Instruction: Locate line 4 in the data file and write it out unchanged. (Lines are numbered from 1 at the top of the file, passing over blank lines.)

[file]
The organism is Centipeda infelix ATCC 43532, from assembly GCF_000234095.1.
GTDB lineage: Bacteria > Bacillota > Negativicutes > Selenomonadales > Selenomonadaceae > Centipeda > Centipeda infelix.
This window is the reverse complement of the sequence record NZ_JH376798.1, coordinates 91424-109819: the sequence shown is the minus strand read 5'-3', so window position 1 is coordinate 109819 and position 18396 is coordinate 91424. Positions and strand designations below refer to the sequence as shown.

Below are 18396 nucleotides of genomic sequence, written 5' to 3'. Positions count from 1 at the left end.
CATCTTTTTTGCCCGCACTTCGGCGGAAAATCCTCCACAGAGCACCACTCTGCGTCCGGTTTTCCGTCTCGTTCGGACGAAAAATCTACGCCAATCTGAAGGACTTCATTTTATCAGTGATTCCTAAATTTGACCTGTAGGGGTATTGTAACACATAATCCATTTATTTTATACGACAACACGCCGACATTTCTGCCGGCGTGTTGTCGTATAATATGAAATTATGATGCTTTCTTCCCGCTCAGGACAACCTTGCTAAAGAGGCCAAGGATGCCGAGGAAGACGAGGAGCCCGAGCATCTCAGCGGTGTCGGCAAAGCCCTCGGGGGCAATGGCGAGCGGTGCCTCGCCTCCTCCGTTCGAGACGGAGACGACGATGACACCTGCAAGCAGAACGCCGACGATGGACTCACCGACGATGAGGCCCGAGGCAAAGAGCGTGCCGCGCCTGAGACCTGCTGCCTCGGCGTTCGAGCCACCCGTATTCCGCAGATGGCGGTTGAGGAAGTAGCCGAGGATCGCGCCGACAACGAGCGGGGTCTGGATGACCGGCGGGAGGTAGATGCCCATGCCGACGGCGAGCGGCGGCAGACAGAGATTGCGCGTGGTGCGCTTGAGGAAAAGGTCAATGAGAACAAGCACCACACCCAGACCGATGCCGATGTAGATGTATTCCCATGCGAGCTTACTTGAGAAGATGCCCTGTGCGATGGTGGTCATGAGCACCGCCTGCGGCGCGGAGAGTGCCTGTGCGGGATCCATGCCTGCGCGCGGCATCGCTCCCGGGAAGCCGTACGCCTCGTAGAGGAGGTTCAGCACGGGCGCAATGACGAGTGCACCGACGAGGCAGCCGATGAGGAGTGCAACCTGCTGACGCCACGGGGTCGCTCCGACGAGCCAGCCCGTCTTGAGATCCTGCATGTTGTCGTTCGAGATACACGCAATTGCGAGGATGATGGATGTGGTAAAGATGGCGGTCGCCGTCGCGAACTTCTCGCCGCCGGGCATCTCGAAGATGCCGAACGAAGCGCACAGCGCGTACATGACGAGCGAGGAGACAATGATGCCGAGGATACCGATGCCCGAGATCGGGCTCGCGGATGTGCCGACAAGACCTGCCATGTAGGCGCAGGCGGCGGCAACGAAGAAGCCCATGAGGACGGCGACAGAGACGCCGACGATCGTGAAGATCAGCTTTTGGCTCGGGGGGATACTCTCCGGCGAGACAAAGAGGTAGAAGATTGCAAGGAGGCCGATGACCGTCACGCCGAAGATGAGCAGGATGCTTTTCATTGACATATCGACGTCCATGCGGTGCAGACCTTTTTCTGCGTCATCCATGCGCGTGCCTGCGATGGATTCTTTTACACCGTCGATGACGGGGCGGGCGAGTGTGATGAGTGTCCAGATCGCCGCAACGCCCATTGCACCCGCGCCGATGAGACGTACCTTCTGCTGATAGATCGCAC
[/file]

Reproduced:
Below are 18396 nucleotides of genomic sequence, written 5' to 3'. Positions count from 1 at the left end.